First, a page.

July 4, 1898 – Gertrude Alice Dagmar Klasen, or as we fans call her, Gertrude Lawrence, had hordes of adoring audiences in both Britain and the USA. She was the first true international superstar, a Cockney who conquered adoring audiences on both sides of the Atlantic.
Lawrence’s appeal went far beyond the sophisticated international showbiz elite. She lived in the USA for most of her career and toured the country so widely that she became a front-page celebrity from coast to coast. George and Ira Gershwin wrote Oh, Kay! (1926) for her, where she was the first artist to sing Someone To Watch Over Me. Noël Coward wrote one of the greatest comedies of the 20th century, Private Lives (1930), especially for her and together they created the sparkling lead characters. Kurt Weill and Moss Hart wrote Lady In The Dark (1944) for her; Rogers and Hammerstein wrote The King And I (1956) for her. Most theater people agree that Joseph L. Mankiewicz wrote the film All About Eve (1950) based on her.
But by the time of her death at just 54 years old, Lawrence had made only a handful of films, now seldom seen, in which the camera failed to capture her bright, shining, special allure. Those of us who never saw her brand of charisma light up a stage are left with only the press clipping, the interviews, and the recordings of her haunting, but precarious singing voice as proof to her greatness.
Lawrence was a lifelong friend and a frequent collaborator with comic genius (and lesbian) Beatrice Lillie. She was Noël Coward’s best friend for 40 years. Coward, who met her when they first worked together on stage when she was 14 years old, described her as:
“Far from pretty, but tremendously alive”.
Without her theatrical make-up, Lawrence was quite plain, probably the reason why her great success was on the stage and never repeated on screen. When the curtain went up, she possessed that unexplainable “it factor” that transformed her into a most glamorous star. Coward:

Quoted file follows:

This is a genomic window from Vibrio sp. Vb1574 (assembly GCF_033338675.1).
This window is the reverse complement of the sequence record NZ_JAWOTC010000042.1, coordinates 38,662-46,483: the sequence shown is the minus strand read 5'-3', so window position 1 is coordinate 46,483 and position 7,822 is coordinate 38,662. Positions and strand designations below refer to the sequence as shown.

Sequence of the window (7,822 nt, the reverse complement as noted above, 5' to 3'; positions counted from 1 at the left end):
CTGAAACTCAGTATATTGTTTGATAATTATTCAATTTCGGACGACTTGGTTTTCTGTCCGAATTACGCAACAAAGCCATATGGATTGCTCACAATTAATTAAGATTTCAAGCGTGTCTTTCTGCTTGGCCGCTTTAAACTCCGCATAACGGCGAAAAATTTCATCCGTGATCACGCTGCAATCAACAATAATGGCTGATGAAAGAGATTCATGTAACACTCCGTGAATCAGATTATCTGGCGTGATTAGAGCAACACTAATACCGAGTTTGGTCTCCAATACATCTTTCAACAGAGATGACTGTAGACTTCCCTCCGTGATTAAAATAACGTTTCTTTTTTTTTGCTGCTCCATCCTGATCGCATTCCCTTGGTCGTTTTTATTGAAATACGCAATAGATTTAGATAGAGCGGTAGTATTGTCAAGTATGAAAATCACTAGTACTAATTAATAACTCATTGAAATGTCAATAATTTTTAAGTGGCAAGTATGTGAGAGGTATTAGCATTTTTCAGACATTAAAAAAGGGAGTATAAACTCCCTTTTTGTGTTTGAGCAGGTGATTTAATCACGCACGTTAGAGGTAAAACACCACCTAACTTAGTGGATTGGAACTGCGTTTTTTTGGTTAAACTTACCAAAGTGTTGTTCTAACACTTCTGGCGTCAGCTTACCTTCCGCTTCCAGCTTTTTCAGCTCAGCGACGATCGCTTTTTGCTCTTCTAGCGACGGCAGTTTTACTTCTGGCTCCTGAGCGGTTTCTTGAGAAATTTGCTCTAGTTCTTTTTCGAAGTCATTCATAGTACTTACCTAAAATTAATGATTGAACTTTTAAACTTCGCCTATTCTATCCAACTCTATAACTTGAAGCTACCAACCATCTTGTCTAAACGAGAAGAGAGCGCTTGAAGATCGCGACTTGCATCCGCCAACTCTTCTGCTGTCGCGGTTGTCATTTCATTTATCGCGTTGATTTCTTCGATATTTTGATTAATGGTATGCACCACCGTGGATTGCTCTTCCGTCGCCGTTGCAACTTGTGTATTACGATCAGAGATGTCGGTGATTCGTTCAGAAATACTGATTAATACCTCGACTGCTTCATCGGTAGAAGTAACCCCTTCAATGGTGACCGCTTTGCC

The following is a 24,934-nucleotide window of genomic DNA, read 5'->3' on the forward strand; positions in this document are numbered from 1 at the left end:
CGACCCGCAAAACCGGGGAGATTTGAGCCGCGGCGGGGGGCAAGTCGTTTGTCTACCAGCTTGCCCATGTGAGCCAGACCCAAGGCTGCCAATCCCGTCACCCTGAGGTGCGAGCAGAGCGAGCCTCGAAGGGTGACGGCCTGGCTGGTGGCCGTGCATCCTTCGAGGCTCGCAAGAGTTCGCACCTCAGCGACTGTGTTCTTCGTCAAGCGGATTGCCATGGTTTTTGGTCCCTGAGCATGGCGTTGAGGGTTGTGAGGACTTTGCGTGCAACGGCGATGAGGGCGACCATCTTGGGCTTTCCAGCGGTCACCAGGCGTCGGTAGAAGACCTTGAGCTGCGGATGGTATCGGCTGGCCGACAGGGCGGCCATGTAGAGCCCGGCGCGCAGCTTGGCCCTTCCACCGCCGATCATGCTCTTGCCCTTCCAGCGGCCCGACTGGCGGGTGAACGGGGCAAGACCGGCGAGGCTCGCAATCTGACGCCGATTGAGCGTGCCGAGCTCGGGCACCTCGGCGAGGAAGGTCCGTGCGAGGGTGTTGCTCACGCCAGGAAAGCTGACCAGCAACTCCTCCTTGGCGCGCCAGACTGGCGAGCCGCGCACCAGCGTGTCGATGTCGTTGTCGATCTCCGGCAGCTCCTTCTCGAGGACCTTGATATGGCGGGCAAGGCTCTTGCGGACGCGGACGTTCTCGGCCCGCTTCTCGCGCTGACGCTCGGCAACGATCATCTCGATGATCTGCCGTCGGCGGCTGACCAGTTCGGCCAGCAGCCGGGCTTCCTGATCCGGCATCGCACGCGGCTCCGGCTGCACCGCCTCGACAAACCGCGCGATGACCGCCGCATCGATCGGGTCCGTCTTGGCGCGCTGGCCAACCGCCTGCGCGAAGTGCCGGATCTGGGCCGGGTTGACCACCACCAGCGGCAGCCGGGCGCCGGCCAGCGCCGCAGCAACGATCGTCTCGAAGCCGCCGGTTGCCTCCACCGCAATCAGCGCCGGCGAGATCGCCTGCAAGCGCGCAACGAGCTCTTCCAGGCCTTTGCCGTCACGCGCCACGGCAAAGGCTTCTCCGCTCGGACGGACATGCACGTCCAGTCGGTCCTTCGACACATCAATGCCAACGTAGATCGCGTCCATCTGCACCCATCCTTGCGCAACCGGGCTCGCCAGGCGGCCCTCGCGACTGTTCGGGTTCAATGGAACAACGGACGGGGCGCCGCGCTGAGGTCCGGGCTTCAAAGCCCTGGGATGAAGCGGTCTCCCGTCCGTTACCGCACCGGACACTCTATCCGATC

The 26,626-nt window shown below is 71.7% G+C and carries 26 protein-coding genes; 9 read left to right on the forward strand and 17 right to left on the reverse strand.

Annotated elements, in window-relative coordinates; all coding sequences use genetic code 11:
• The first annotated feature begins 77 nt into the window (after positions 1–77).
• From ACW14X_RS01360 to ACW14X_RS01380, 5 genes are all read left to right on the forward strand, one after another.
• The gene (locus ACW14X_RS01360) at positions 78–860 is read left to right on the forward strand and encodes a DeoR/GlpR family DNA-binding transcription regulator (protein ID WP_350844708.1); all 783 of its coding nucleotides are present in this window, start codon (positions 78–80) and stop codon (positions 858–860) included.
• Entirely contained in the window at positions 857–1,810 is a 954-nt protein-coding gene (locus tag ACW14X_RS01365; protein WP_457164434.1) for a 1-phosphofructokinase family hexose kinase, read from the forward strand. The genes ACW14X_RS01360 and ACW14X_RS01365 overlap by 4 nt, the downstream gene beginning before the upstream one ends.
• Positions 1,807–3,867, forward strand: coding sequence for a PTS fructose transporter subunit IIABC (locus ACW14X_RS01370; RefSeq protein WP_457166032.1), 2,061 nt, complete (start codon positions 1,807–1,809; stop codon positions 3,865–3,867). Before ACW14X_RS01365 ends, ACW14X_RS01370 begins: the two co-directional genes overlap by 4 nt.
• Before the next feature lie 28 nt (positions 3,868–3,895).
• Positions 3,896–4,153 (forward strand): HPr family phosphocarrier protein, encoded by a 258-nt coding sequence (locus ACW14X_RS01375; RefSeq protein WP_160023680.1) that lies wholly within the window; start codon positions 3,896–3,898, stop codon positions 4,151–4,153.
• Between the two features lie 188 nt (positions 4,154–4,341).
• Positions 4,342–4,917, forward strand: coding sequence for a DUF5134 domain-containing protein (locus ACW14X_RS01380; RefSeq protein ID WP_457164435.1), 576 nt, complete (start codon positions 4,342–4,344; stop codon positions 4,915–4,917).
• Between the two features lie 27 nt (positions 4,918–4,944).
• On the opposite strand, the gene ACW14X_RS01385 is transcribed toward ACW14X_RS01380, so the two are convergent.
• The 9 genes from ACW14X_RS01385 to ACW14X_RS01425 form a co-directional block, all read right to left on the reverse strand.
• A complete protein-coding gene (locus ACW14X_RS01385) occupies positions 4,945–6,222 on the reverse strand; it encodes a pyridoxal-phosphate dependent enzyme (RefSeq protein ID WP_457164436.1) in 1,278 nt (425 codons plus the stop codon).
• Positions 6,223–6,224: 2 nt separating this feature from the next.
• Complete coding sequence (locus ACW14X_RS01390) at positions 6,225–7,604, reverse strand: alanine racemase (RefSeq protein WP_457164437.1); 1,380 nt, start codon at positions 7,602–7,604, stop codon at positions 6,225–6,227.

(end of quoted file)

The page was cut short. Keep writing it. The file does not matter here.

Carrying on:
“Sometimes, in Private Lives, I would look at her across the stage and she would simply take my breath away.”
At their first meeting, Lawrence told the 13-year-old Coward a few “mildly dirty stories” and later took him into a bedroom and showed him the ropes. It is very probable that Lawrence was the gay Coward’s single heterosexual experience. Coward denied this anecdote vehemently and once told Gore Vidal that he had never had sex with a woman.
Vidal: “Not even with Gertie Lawrence?”
Coward: “Particularly not with Miss Lawrence.”
Lawrence had one short-lived marriage that produced a daughter, but there was a long succession of lovers, male and female, including the married actor/manager Sir Gerald du Maurier. His daughter, novelist Daphne du Maurier, bitterly resented Lawrence’s role in her father’s life because of the distress it caused her mother. Miss du Maurier had her revenge by becoming another of Lawrence’s lovers, then using her and tossing her aside.
Another Lawrence love affair was with Douglas Fairbanks Jr. who wrote:
“She was very temperamental, very jealous, could be exhausting, moody, difficult… but also enchanting and alive and very funny.”